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Quince Quotes

RELATED QUOTES

"QUINCE Francis Flute, the bellows-mender. FLUTE Here, Peter Quince. QUINCE Flute, you must take Thisby on you. FLUTE What is Thisby? a wandering knight? QUINCE It is the lady that Pyramus must love. FLUTE Nay, faith, let me not play a woman; I have a beard coming." - William Shakespeare

"In a land of quince jelly, apple butter, apricot jam, blueberry preserves, pear conserves, and lemon marmalade, you always get grape jelly." - William Least Heat-Moon

"She in left hand bears a leafy quince; When with her right she crooks a finger, smiling, How may the King hold back? Royally then he barters life for love." - Robert Graves

"They dined on mince, and slices of quince, Which they ate with a runcible spoon; And hand in hand, on the edge of the sand, They danced by the light of the moon." - Edward Lear

"The jelly - the jam and the marmalade, And the cherry-and quince-'preserves' she made! And the sweet-sour pickles of peach and pear, With cinnamon in 'em, and all things rare! And the more we ate was the more to spare, Out to old Aunt Mary's! Ah!" - James Whitcomb Riley

"The Owl and the Pussycat went to sea In a beautiful pea-green boat: They took some honey, and plenty of money Wrapped up in a five-pound note. . . They dined on mince and slices of quince, Which they ate with a runcible spoon; And hand in hand, on the edge of the sand, They danced by the light of the moon, The moon, The moon, They danced by the light of the moon." - Edward Lear

"Books should confuse. Literature abhors the typical. Literature flows to the particular, the mundane, the greasiness of paper, the taste of warm beer, the smell of onion or quince. Auden has a line: "Ports have names they call the sea." Just so will literature describe life familiarly, regionally, in terms life is accustomed to use - high or low matters not. Literature cannot by this impulse betray the grandeur of its subject - there is only one subject: What it feels like to be alive. Nothing is irrelevant. Nothing is typical." - Richard Rodriguez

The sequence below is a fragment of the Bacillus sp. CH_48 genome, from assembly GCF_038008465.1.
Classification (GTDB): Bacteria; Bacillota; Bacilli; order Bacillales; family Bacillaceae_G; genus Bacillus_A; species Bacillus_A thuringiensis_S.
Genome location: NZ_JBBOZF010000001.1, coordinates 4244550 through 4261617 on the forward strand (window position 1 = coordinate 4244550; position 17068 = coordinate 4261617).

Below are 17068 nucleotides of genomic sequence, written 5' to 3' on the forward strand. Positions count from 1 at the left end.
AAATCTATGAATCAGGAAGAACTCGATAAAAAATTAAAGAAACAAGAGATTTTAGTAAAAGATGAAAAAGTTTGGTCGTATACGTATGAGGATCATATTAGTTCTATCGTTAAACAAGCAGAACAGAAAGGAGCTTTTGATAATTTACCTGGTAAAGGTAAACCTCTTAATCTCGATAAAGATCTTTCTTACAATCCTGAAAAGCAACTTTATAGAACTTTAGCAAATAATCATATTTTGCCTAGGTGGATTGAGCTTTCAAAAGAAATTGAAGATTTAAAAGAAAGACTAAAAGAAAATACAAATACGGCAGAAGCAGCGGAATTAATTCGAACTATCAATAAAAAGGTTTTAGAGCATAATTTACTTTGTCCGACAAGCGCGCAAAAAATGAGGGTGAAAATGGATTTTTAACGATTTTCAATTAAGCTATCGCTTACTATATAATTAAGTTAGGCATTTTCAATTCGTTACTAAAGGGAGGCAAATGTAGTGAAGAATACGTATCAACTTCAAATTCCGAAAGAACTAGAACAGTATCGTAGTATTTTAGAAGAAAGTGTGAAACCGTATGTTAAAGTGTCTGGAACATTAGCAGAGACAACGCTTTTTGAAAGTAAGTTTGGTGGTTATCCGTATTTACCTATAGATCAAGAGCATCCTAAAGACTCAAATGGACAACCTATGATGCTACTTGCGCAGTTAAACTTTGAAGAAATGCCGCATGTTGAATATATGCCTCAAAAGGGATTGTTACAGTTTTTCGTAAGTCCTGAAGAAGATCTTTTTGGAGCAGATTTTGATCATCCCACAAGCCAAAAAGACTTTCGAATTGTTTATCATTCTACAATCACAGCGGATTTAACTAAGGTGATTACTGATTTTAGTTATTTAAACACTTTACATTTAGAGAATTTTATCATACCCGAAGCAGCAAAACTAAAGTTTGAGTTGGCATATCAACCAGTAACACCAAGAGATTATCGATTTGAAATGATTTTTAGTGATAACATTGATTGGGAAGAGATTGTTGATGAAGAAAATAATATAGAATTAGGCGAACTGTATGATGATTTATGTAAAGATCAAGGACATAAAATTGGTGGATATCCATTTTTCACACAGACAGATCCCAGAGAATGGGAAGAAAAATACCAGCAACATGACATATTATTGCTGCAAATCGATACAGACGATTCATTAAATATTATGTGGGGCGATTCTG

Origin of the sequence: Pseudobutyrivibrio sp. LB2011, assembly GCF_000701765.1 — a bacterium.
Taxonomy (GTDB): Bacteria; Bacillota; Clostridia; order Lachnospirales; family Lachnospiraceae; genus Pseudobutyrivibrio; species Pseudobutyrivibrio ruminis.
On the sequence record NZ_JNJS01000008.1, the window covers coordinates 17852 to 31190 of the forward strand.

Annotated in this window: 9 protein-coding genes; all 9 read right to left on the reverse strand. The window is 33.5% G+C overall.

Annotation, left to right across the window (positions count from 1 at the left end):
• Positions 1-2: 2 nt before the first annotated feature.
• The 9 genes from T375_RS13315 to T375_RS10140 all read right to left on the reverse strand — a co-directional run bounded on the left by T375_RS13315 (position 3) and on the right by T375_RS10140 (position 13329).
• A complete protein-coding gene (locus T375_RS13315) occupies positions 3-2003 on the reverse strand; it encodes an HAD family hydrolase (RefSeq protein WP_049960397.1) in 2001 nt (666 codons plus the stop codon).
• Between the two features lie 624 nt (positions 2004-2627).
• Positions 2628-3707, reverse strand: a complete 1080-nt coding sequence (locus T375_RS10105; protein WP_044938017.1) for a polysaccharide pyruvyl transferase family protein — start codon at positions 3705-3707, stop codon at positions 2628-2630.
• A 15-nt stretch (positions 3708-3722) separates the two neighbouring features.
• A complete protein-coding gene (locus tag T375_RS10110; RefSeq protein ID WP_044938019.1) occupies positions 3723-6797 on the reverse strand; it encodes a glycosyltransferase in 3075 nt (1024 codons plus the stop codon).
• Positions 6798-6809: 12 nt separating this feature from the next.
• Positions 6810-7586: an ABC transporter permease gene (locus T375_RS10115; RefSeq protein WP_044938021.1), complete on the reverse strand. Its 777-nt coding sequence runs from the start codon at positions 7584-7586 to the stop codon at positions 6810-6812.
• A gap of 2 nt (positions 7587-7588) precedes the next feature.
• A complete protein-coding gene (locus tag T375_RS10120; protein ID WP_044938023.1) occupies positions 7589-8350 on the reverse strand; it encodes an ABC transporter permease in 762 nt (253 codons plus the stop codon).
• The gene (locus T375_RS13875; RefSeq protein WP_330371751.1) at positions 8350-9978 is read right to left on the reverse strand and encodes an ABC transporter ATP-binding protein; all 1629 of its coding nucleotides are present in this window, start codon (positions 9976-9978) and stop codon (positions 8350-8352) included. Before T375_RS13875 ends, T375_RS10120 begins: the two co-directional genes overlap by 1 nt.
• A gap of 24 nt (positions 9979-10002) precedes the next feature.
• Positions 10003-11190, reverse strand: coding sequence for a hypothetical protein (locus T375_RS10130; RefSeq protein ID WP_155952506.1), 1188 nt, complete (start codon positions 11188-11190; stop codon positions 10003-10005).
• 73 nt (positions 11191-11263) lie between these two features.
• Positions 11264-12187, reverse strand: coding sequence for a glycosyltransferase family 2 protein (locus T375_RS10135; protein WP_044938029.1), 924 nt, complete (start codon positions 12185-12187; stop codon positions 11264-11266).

"Why love the woman who is your wife? Her nose breathes in the air of a world that I know; therefore I love that nose. Her ears hear music I might sing half the night through; therefore I love her ears. Her eyes delight in seasons of the land; and so I love those eyes. Her tongue knows quince, peach, chokeberry, mint and lime; I love to hear it speaking. Because her flesh knows heat, cold, affliction, I know fire, snow, and pain. Shared and once again shared experience." - Ray Bradbury

"Brambles, in particular, protect and nourish young fruit trees, and on farms bramble clumps (blackberry or one of its related cultivars) can be used to exclude deer and cattle from newly set trees. As the trees (apple, quince, plum, citrus, fig) age, and the brambles are shaded out, hoofed animals come to eat fallen fruit, and the mature trees (7 plus years old) are sufficiently hardy to withstand browsing. Our forest ancestors may well have followed some such sequences for orchard evolution, assisted by indigenous birds and mammals." - Bill Mollison



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